ECOM and BOD wrapped up a few more agenda items on Sunday morning.  We were reviewed how what has given GYC its influence is its simple presentation of the Word of God–and we believe that such a presentation will be the secret to the success of any other youth movement around the world.  While the ECOM and BOD do not always meet together, I have been particularly blessed by the reflections and wisdom that some of our older BOD members have shared throughout the weekend about the history of GYC as well as how God has used them individually in their professional careers.

We want to give all the glory to God for how He has led this weekend.  Please pray for us as we travel back to our respective locations, and as we follow up on the exciting things we have discussed.

Read about Days 1 & 2 of our retreat here!

Retreat Report: Days 1 & 2

Greetings from Minnesota, where we are currently in our second day of GYC Executive Committee (ECOM) and Board of Director (BOD) meetings.  Some of us have arrived quite late in the evenings from various locations around North America, but God has been giving us energy as we talk and brainstorm together.

Yesterday, the ECOM learned the power of prayer once again as we tackled a difficult item on the agenda.  After a season of prayer asking for God to collectively impress us with a solution, we were able to come to an agreement in a single hour–in comparison to the much longer discussion we’d anticipated.  We know that sometimes God leads us through longer processes, but we are very grateful for the way He guided yesterday morning.


Several departmental heads also had an opportunity to update the rest of the ECOM on our plans for the upcoming conference in Phoenix in December.  (We hope you’re going to join us!)

Today, the ECOM was joined by the BOD, who flew in yesterday, for joint-meetings.  After breakfast and worship, we began by reviewing how God led the beginnings of GYC.  We were blessed to remember the Holy Spirit’s leading in this movement.

Please pray for us as we continue to meet this afternoon and the rest of this weekend.  Happy Sabbath, GYC!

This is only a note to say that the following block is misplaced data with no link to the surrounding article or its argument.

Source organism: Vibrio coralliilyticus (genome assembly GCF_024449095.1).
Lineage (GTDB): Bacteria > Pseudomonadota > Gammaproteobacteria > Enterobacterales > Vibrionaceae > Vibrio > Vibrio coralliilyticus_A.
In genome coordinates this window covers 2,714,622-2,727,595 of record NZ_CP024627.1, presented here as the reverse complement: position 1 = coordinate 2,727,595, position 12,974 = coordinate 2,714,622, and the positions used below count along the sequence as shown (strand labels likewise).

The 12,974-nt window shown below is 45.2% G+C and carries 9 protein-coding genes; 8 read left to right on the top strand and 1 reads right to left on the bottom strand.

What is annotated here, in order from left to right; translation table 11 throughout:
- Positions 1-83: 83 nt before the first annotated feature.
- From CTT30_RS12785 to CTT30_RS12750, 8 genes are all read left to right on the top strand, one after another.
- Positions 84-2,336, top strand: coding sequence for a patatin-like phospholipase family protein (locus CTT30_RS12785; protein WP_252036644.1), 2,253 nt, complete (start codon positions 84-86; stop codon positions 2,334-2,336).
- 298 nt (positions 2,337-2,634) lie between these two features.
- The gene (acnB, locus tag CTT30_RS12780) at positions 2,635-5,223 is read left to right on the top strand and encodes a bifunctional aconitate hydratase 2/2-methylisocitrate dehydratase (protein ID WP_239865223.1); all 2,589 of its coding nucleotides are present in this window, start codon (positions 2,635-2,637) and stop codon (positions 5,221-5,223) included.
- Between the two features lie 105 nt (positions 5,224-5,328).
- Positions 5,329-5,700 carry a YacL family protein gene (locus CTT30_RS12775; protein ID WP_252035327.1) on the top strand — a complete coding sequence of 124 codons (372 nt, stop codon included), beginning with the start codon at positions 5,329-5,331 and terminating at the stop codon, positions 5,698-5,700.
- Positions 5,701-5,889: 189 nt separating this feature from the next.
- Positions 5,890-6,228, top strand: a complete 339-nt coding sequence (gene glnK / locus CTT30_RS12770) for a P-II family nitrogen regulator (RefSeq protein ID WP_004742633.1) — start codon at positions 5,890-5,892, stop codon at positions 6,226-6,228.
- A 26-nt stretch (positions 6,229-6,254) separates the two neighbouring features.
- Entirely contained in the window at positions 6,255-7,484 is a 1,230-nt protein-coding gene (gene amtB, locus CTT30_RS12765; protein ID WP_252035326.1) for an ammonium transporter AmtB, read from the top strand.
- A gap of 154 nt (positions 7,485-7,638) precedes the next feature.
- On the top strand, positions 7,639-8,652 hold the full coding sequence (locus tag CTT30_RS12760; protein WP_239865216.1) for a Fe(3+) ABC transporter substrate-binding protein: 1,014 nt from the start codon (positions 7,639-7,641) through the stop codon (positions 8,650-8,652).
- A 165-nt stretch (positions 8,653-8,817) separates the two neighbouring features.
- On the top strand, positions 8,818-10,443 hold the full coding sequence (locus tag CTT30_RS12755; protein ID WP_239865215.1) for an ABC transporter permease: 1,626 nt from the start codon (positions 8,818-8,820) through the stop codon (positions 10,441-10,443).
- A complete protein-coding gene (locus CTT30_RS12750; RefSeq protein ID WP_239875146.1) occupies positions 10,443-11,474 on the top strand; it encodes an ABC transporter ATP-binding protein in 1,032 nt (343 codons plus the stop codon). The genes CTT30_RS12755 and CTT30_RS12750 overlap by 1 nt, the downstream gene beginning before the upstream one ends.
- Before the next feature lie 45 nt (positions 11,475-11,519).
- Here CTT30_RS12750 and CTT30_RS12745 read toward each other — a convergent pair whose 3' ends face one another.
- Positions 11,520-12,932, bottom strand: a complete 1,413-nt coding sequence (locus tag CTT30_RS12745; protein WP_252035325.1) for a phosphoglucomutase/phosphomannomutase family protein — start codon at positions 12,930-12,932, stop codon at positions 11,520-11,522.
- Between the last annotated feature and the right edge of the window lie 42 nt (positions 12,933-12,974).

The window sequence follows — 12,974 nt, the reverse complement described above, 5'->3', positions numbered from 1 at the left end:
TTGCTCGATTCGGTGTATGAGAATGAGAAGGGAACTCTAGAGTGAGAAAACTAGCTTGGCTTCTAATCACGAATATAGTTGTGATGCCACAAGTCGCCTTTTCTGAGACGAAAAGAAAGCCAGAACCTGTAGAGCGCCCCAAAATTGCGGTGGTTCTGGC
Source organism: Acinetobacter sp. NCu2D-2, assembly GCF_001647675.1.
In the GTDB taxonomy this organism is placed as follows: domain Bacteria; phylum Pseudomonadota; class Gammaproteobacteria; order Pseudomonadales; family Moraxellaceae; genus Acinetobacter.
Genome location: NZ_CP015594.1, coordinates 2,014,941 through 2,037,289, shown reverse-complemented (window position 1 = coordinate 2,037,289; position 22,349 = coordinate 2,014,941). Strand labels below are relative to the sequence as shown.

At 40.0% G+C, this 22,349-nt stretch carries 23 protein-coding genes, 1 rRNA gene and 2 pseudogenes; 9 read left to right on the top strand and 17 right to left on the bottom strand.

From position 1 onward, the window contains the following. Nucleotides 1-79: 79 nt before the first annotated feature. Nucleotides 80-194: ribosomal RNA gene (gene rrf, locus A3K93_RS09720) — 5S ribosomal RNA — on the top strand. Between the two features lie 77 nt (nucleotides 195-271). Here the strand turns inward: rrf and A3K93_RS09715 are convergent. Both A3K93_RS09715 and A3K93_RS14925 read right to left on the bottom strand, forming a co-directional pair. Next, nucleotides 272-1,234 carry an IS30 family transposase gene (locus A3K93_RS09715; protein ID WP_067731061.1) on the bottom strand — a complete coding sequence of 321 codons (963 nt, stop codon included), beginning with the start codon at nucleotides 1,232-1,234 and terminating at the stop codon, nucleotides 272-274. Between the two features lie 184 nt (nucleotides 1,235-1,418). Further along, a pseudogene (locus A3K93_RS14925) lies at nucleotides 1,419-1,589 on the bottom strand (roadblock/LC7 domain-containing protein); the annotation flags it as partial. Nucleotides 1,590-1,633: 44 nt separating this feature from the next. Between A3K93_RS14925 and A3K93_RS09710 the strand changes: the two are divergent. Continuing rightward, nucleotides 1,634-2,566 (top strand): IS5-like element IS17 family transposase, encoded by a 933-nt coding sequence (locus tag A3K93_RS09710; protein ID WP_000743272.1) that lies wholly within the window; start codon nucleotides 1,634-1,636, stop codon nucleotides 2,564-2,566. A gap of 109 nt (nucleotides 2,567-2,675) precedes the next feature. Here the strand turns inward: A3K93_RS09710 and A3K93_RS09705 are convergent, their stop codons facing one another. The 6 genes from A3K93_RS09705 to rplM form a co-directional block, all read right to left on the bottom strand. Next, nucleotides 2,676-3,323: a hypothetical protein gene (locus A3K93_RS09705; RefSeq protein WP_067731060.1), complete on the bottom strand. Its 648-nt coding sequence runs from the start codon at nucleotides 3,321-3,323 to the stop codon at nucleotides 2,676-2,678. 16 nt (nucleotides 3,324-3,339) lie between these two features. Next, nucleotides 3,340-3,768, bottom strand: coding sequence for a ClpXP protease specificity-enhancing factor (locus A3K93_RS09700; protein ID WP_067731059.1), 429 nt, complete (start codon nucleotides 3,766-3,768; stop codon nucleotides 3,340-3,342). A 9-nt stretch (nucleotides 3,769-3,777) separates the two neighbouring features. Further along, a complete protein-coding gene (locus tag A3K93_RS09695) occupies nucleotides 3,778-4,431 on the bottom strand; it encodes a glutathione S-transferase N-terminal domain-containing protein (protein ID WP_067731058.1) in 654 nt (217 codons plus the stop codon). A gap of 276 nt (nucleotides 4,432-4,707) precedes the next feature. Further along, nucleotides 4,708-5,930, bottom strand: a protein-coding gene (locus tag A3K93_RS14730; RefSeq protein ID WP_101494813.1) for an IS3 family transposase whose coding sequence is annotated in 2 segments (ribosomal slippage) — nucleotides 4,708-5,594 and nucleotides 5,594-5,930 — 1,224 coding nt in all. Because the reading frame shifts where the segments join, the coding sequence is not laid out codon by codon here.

Read about Days 3 & 4 of our retreat here!

A Definite Aim

“This one thing I do.”  Success in any line demands a definite aim.  He who would achieve true success in life must keep steadily in view the aim worthy of his endeavor.  Such an aim is set before the youth of today.  The heaven-appointed purpose of giving the gospel to the world in this generation is the noblest that can appeal to any human being.  It opens a field of effort to everyone whose heart Christ has touched.

Ellen G. White, Education, 262

Prime Time and Prayer Time

Last December I had the privilege of being a guest at the Revival & Reformation Committee Retreat. The one thing I loved best about being there was the seasons of prayer – bowing down before God in worship, repentance, and supplication for an hour at a time, several times during the weekend. On Sabbath night after sun had set, the committee began its work.

During the course of the evening, a suggestion came up. What if the General Conference put a pause in the busy administrative schedule and set special time aside for prayer? Not just a prayer for guidance as a committee began a meeting, but specific, concentrated time to seek God and His direction and blessing? I shared with the committee that I firmly believe that knowing that the General Conference was taking time out of their work to spend time on their faces before the Lord would do more to encourage every honest young person, than all the committees and documents they could produce in the quinquennium.

Considering the massive amount of business and decision making taking place at the GC, and the schedules booked years out, such a suggestion seemed nearly impossible any time soon, especially with the rapidly approaching GC Session. But Elder Wilson took out a small calendar and a pen and started looking over the next year.